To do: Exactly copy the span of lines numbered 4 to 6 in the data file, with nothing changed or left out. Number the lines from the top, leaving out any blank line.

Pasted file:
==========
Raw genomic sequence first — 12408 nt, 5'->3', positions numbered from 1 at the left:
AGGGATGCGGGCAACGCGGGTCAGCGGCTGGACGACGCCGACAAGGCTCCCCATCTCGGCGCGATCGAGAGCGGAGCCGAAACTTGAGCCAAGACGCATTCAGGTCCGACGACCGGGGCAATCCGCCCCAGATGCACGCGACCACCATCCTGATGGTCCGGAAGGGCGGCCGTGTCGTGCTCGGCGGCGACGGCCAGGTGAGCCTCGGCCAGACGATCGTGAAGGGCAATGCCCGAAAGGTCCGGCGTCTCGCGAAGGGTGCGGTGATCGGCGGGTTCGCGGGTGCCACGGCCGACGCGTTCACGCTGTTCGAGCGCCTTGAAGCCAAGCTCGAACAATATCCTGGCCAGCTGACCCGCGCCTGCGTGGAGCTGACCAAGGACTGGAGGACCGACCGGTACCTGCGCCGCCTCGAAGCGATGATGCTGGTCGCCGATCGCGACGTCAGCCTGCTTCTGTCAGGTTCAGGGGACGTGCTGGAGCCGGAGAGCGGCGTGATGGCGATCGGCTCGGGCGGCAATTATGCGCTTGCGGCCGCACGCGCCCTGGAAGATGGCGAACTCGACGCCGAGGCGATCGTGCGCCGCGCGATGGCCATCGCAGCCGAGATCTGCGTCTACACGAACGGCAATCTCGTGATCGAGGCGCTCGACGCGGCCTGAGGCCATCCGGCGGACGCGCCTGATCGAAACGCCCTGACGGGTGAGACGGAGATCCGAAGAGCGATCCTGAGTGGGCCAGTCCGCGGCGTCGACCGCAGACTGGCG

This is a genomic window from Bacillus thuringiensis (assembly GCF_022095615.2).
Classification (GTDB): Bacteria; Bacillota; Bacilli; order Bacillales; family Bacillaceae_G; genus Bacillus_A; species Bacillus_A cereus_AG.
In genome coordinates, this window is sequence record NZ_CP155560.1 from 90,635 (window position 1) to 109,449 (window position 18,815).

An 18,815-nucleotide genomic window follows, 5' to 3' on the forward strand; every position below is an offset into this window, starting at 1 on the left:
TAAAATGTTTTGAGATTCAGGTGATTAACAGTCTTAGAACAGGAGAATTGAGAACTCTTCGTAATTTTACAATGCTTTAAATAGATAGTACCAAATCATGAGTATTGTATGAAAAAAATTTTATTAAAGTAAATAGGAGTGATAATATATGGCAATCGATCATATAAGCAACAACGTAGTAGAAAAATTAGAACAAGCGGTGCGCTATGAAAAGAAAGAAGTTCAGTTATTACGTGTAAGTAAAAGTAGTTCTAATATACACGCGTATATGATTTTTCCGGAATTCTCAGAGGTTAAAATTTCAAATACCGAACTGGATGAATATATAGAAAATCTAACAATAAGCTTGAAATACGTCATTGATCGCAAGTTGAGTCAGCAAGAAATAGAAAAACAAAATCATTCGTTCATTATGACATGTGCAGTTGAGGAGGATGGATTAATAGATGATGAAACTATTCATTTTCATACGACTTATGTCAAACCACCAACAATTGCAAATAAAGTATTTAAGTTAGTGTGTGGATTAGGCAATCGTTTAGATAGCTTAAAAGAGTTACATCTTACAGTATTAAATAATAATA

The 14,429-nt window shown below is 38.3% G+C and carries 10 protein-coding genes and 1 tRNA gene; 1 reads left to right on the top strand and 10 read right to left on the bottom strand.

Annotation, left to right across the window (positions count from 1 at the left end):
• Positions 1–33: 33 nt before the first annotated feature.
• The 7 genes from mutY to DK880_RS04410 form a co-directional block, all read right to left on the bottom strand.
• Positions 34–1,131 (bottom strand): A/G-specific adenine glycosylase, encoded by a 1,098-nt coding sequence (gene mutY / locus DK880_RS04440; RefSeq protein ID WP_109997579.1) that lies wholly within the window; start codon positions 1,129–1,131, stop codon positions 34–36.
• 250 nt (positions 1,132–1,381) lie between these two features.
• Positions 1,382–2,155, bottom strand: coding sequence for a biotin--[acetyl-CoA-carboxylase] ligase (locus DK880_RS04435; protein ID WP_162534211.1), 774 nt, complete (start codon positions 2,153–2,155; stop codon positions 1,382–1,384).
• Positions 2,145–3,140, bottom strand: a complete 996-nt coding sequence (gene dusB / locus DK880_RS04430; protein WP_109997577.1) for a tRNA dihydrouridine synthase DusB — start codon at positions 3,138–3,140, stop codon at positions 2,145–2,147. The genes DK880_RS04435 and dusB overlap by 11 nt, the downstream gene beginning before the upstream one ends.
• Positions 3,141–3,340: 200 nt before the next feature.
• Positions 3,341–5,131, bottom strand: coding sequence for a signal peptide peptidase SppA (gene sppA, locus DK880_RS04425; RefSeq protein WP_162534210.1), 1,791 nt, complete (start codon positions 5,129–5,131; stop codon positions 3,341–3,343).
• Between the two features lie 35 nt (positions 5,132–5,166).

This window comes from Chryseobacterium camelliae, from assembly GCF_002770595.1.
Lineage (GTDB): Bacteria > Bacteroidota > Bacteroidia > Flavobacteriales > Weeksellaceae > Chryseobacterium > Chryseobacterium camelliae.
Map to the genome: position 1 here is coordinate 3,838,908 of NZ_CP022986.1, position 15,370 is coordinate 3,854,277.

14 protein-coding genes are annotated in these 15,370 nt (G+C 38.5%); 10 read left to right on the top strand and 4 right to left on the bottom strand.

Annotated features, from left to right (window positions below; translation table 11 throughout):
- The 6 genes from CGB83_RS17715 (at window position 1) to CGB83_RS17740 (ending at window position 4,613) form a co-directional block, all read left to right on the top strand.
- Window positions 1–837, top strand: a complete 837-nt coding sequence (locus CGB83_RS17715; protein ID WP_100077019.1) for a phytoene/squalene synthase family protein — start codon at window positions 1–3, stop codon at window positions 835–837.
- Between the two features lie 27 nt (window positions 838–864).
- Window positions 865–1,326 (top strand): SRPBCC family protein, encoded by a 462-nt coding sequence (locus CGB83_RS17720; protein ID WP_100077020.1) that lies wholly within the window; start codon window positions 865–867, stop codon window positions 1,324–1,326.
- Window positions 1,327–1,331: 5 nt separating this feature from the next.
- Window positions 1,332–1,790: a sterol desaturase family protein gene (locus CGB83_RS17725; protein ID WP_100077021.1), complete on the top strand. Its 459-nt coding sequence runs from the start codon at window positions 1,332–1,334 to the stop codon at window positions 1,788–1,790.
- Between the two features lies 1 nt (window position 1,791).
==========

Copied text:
Classification (GTDB): Bacteria; Bacillota; Bacilli; order Bacillales; family Bacillaceae_G; genus Bacillus_A; species Bacillus_A cereus_AG.
In genome coordinates, this window is sequence record NZ_CP155560.1 from 90,635 (window position 1) to 109,449 (window position 18,815).

An 18,815-nucleotide genomic window follows, 5' to 3' on the forward strand; every position below is an offset into this window, starting at 1 on the left: